Venice: January 1564

Pages 371-372

Calendar of State Papers Relating To English Affairs in the Archives of Venice, Volume 7, 1558-1580. Originally published by Her Majesty's Stationery Office, London, 1890.

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January 1564

1564. Jan. 12. Original Letter Book, Venetian Archives. 351. Marc' Antonio Barbaro, Venetian Ambassador in France, to the Signory.
Mons. de Lansac departed hence suddenly postwise for Spain, reporting, as he himself said yesterday, that he was going to Gascony to remain a fortnight at his own house for the marriage of one of his daughters; but I am assured that he will proceed to Spain, nor can this be for any slight cause, as he is a negotiator of great reputation at this Court.
It is alleged that he is going to treat the interview, already suggested by the Pope, of all these crowned heads.
By others it is said that a person having come from England, who was sent heretofore to treat the agreement between this Crown and that Crown, there were certain difficulties which King Philip had to adjust, and that this Queen, desiring for many causes to terminate this agreement, has sent this individual of repute to Spain for that purpose.
Paris, 12th January 1564.
Jan. 16. Original Letter Book, Venetian Archives. 352. Marc' Antonio Barbaro, Venetian Ambassador in France, to the Signory.
The Queen went a league hence yesterday with such privacy that no one knew anything about it; and from what I hear, it was to hold an interview with the English Ambassador [Throckmorton] who is still under arrest, and then she returned to Paris.
Paris, 16th January 1564.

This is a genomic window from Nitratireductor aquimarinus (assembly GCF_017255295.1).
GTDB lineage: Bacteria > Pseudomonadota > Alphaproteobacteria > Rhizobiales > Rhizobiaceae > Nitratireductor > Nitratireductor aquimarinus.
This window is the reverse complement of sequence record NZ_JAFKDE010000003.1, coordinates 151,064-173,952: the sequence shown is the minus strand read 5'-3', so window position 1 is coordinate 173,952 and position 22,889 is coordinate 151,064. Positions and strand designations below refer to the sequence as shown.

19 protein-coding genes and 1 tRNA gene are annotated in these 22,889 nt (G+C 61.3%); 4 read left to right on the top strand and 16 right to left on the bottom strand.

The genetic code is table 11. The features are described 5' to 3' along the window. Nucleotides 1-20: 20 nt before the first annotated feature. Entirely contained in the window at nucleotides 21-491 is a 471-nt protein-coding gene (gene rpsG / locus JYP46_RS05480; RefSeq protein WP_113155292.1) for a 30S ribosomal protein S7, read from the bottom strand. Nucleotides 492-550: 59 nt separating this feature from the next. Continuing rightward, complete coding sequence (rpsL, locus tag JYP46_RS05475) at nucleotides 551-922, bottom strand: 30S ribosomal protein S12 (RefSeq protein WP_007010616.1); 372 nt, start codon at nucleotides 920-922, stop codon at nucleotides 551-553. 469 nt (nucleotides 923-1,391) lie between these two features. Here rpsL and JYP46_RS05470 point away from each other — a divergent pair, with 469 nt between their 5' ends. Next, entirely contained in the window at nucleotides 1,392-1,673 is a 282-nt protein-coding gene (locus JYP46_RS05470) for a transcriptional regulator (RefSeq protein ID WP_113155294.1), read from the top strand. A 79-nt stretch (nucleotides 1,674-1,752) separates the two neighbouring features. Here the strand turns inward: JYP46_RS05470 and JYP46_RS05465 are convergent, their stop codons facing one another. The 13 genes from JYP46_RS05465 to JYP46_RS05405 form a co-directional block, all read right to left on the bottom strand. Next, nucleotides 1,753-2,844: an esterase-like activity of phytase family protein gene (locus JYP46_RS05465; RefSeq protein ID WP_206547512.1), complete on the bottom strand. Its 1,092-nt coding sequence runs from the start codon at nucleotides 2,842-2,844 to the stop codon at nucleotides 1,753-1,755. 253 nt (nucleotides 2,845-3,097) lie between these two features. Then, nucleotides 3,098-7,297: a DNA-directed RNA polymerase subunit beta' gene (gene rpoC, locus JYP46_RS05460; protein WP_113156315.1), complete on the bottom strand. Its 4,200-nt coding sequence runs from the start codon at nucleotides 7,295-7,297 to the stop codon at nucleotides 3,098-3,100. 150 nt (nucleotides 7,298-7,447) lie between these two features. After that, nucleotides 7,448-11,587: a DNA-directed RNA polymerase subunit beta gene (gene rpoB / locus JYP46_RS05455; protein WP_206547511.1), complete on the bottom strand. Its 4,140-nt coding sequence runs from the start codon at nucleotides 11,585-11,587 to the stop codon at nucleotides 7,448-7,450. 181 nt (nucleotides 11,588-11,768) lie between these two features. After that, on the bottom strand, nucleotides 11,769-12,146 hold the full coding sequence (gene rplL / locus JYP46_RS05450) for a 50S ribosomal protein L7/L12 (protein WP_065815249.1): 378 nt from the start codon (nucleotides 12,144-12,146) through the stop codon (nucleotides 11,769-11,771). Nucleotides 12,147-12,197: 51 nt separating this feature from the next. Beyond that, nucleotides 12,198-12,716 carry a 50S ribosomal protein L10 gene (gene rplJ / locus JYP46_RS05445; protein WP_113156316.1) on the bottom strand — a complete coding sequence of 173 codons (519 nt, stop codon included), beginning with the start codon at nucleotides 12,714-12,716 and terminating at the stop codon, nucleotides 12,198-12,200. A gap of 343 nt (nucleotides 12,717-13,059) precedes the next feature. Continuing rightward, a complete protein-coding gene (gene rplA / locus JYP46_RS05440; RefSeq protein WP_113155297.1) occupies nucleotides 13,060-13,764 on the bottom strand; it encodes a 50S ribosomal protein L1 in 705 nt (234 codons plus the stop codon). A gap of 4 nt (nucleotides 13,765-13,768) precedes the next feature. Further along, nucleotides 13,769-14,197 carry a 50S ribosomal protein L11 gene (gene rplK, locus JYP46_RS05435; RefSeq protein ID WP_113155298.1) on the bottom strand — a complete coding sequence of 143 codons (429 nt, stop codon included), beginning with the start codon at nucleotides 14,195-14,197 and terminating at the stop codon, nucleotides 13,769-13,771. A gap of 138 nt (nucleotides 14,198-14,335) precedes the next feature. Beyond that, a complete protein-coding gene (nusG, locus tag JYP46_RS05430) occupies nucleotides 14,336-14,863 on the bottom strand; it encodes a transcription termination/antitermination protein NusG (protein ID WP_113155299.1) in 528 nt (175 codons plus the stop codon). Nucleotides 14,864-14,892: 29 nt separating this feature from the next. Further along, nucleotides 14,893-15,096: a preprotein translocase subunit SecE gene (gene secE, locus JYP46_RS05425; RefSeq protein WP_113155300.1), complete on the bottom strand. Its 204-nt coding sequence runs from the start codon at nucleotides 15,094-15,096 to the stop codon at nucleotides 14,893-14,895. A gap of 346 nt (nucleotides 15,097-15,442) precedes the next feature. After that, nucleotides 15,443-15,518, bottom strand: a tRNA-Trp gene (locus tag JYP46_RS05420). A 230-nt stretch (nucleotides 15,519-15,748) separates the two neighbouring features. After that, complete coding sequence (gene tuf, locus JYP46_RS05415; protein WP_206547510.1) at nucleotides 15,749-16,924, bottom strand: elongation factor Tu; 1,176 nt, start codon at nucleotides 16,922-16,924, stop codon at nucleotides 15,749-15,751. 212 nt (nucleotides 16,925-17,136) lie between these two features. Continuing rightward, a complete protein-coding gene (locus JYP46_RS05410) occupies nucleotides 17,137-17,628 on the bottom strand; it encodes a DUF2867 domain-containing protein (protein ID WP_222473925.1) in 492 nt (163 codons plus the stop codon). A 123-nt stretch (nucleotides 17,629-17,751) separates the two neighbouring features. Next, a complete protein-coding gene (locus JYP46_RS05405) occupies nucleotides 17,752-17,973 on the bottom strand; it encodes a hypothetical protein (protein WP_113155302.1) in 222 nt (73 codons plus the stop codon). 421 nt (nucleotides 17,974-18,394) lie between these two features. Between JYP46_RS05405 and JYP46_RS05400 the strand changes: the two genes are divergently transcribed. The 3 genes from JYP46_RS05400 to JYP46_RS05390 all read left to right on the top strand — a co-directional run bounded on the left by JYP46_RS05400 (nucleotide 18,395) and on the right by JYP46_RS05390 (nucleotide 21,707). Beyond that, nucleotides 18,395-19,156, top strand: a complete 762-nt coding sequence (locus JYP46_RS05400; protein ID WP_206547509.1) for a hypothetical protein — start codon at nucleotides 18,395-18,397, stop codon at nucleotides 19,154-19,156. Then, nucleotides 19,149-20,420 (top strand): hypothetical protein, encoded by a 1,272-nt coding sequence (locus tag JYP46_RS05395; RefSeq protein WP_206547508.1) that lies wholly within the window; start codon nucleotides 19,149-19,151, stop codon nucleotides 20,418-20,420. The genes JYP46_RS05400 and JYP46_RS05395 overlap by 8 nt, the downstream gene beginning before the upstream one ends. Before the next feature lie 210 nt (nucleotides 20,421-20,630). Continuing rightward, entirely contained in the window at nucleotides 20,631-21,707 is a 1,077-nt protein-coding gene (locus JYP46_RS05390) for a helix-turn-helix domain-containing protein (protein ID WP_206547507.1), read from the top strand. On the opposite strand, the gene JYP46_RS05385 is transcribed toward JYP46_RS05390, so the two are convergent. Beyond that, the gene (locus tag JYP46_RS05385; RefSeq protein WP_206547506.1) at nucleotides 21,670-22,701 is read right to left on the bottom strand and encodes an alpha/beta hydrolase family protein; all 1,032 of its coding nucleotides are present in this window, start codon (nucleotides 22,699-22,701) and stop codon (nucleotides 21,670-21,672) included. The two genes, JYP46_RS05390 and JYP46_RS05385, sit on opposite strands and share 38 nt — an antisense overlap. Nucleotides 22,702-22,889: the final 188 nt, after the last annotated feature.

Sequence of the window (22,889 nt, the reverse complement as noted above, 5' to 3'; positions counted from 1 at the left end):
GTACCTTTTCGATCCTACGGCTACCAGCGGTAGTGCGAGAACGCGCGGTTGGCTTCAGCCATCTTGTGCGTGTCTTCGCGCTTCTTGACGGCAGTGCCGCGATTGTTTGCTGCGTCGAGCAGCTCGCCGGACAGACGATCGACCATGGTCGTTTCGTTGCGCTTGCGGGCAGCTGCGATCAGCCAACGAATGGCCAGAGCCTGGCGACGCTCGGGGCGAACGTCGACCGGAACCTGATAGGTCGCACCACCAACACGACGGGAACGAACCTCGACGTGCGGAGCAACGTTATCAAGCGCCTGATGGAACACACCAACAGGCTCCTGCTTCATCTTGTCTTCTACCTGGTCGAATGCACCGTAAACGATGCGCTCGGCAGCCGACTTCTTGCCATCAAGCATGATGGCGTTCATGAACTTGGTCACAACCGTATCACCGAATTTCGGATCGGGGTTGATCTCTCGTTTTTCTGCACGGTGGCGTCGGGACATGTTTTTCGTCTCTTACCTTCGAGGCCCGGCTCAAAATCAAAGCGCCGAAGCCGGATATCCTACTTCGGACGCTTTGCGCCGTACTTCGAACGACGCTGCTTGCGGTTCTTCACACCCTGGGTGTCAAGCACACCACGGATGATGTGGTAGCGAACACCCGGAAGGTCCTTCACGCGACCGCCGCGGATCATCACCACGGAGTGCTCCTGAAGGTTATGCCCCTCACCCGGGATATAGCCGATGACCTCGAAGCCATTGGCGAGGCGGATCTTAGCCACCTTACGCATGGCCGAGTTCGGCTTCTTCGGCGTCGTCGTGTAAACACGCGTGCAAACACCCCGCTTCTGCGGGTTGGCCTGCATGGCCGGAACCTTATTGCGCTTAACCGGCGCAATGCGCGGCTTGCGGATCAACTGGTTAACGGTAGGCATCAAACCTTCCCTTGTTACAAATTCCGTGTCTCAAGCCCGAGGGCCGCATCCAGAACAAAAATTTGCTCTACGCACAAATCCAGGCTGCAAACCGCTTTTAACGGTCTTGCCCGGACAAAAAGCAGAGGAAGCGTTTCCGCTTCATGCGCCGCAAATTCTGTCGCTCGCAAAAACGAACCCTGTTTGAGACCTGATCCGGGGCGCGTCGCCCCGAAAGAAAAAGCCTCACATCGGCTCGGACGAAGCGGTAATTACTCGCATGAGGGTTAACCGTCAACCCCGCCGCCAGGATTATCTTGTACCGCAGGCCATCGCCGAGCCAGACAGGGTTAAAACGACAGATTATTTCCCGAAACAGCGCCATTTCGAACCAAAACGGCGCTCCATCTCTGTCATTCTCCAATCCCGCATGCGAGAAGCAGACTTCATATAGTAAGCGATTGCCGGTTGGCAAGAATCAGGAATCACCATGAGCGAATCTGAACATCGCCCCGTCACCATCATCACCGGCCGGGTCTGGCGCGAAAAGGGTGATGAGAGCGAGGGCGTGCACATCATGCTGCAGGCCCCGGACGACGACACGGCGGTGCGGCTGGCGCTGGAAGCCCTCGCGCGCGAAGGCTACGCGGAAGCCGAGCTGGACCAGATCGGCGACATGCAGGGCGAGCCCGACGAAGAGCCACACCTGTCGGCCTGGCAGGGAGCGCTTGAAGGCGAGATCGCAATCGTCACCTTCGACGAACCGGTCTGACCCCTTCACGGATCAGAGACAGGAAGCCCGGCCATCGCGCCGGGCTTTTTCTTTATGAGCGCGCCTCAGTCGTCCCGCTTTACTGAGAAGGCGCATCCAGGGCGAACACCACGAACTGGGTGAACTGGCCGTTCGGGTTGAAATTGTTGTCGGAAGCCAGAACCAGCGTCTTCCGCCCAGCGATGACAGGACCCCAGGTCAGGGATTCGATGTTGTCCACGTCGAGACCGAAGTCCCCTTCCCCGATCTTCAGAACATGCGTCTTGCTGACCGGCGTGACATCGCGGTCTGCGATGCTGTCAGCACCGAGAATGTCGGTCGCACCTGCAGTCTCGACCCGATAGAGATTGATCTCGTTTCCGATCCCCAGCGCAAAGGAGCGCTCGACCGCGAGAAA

Jan. 20. Original Letter Book, Venetian Archives. 353. Marc' Antonio Barbaro. Venetian Ambassador in France, to the Signory.
The Admiral departed hence to-day to inspect the ports and fortresses of Normandy and Britany, and to provide against any rupture with the English.
Paris, 20th January 1564.
Jan. 31. Original Letter Book, Venetian Archives. 354. Marc' Antonio Barbaro, Venetian Ambassador in France, to the Signory.
His Catholic Majesty has recalled his Ambassador at this Court, and has accredited Don Francisco de Alva. His Majesty is also sending an Ambassador to England.
The English Ambassador [Smith] who is here at liberty came to see me yesterday, and discussed with me a project for peace with France. He said that the French wished to make a peace through doctors and lawyers. He expressed himself in many ambiguous and cavilling words, adding that his Queen did not choose it thus, but that she intended to make a real and durable peace, or an open war. He also said that the French, by making an obscure agreement, thought they might break it of their own accord; so, from several hints dropped by him, I comprehended that the English chose to have the clear and secure promise of recovering Calais, in which consists the whole difficulty of the agreement; otherwise they will resort to open warfare.
Paris, 31st January 1564.